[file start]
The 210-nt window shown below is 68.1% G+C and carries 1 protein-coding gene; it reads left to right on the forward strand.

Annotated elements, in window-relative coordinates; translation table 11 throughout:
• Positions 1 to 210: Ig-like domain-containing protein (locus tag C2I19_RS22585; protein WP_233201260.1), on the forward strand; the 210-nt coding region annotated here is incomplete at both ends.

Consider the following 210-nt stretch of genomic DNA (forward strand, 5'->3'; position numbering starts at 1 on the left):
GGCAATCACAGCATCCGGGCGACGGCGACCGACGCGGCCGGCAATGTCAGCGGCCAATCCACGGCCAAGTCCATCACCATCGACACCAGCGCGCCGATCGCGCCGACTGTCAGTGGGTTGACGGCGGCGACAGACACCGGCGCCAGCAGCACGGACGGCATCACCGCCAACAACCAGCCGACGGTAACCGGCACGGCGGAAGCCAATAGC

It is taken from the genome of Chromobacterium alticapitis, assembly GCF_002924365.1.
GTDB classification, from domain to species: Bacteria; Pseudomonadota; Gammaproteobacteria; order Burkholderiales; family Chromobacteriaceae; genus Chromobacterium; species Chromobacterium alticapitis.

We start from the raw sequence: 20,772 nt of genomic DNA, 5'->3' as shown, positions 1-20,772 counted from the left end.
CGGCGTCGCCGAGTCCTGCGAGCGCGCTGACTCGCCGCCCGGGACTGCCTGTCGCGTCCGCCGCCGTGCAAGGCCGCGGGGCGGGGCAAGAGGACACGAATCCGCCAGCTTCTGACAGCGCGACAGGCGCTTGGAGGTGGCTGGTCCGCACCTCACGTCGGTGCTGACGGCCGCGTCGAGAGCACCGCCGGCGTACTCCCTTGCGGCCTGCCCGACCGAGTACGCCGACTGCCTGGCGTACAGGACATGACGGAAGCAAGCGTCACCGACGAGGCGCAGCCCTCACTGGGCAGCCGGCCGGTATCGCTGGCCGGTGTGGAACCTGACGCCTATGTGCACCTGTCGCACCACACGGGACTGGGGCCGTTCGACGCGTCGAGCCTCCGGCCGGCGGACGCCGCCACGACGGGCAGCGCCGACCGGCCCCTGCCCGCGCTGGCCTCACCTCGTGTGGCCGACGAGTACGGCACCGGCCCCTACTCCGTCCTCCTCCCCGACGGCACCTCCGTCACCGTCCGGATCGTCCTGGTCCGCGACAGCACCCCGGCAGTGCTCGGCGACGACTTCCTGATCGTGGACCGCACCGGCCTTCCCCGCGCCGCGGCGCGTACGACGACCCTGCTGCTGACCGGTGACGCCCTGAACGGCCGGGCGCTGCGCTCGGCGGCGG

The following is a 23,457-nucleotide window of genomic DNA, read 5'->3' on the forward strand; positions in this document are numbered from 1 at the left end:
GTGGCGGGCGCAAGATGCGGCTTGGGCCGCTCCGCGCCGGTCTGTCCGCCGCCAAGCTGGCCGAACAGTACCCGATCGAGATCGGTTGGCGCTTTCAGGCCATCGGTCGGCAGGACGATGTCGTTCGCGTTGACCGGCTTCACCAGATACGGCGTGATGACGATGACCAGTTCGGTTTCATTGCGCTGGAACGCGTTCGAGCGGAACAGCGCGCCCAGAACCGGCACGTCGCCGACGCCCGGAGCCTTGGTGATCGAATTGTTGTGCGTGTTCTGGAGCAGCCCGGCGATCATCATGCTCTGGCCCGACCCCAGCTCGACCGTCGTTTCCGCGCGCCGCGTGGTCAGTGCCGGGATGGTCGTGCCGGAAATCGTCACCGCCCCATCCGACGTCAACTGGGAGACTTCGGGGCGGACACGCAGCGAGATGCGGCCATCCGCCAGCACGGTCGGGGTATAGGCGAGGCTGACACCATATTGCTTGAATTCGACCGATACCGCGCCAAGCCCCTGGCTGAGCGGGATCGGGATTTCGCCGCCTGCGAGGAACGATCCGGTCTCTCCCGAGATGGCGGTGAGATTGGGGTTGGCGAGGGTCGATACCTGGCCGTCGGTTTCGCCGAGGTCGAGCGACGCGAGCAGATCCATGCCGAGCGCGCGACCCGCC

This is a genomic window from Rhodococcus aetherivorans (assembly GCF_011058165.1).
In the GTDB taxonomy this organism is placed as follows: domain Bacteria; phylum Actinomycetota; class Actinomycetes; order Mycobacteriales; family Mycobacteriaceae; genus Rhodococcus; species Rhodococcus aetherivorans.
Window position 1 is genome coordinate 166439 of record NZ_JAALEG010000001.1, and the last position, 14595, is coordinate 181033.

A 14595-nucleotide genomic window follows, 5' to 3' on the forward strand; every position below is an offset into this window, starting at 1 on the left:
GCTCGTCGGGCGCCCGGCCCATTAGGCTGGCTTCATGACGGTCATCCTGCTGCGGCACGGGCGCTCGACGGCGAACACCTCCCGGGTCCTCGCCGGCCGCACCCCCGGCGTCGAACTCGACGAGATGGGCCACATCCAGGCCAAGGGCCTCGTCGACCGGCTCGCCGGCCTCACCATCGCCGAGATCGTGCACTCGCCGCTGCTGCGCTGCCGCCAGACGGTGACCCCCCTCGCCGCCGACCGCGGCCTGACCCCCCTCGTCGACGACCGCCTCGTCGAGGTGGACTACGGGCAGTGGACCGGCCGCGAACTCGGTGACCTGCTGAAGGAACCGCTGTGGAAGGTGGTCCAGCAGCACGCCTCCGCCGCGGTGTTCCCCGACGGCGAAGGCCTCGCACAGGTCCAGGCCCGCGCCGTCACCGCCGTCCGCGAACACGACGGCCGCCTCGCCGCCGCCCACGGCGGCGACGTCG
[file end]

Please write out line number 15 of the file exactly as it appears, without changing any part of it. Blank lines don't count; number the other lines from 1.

A 14595-nucleotide genomic window follows, 5' to 3' on the forward strand; every position below is an offset into this window, starting at 1 on the left: